Back to fQ1 results and other trends year-to-date. First, earnings were elevated at ~$15.8 bln [see chart A] as credit losses were – again – very low at less than $400 mln supported by highly material reserve releases on performing loans of ~$800 mln [see charts C and D]. While strictly speaking the market does not “pay” for the earnings from releases, they support other drivers that directly support bank operating results and share prices, including favourable credit, higher earnings/ROEs, and strong capital generation. With reserves against performing loans still extremely high at $18 bln [see chart B], we would expect Q2 to include additional releases from this bucket.

Second, non-credit related drivers also supported the strong quarter. After four consecutive quarters of compression, overall net interest margins expanded by a noteworthy 5 bps to 1.59% [see chart H], while loan growth was also strong (over ~3% Q/Q). Capital markets revenues, which tend to be seasonally higher in fQ1, rebounded to the highest level since the pandemic, coming in at a robust $8.7 bln, up from $6.5 bln last quarter [see chart G].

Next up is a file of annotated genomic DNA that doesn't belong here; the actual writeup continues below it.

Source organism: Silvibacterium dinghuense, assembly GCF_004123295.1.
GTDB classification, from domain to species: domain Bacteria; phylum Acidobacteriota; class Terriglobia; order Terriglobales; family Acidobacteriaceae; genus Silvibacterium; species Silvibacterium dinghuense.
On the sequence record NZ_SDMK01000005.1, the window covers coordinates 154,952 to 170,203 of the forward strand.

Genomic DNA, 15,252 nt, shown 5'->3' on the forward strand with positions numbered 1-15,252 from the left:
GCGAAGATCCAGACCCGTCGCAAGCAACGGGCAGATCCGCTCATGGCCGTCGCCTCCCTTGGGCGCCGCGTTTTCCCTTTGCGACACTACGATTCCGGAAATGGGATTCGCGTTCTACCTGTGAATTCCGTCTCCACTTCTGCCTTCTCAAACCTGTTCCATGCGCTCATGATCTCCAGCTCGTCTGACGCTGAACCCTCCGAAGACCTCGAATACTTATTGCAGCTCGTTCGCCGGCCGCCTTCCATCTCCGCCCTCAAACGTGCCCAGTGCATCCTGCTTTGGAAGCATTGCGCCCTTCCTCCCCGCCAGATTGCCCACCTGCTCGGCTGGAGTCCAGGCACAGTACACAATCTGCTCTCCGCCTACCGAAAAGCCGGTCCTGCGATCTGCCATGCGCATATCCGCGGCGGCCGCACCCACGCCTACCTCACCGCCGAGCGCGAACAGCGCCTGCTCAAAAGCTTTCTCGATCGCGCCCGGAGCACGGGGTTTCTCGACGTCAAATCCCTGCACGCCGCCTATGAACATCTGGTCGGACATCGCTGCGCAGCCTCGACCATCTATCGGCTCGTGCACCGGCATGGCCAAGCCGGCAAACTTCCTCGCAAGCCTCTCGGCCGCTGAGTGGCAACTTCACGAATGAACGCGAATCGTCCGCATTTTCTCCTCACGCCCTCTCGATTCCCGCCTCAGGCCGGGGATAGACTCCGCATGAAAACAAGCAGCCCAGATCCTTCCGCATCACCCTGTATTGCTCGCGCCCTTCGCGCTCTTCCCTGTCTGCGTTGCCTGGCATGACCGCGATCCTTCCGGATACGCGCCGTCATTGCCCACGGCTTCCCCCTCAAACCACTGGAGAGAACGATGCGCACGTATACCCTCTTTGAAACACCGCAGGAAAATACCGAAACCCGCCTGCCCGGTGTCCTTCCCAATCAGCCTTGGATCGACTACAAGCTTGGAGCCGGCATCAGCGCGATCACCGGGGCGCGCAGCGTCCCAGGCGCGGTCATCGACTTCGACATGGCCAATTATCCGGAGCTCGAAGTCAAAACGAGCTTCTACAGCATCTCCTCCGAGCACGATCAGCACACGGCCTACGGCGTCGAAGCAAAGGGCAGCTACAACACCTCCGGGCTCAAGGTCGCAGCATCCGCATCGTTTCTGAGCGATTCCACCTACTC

Third, capital return/allocation has already been a big theme year-to-date. BMO and TD announced the two largest acquisitions in Canadian bank history as BMO acquired BNP’s California-based Bank of the West (BoW) for ~$20 bln, and TD acquired First Horizon (ticker, FHN), a prominent U.S. Southeast regional bank, for ~$17 bln. The structure of these transformational deals is unprecedented in almost every major way[2]. Not to be overlooked, BNS also increased its stake in its Chilean subsidiary for $1.3 bln. In the next quarter, we anticipate another material increase in dividends supported by continued earnings growth and an increase (normalization) of payout ratios to pre-pandemic levels. Of great importance, after six consecutive quarters of strong increases in CET1 ratios, this critical ratio remained stable, at ~13% [see chart F]. There were no developments with respect to regulatory risk, but we anticipate some negative news before the summer[3].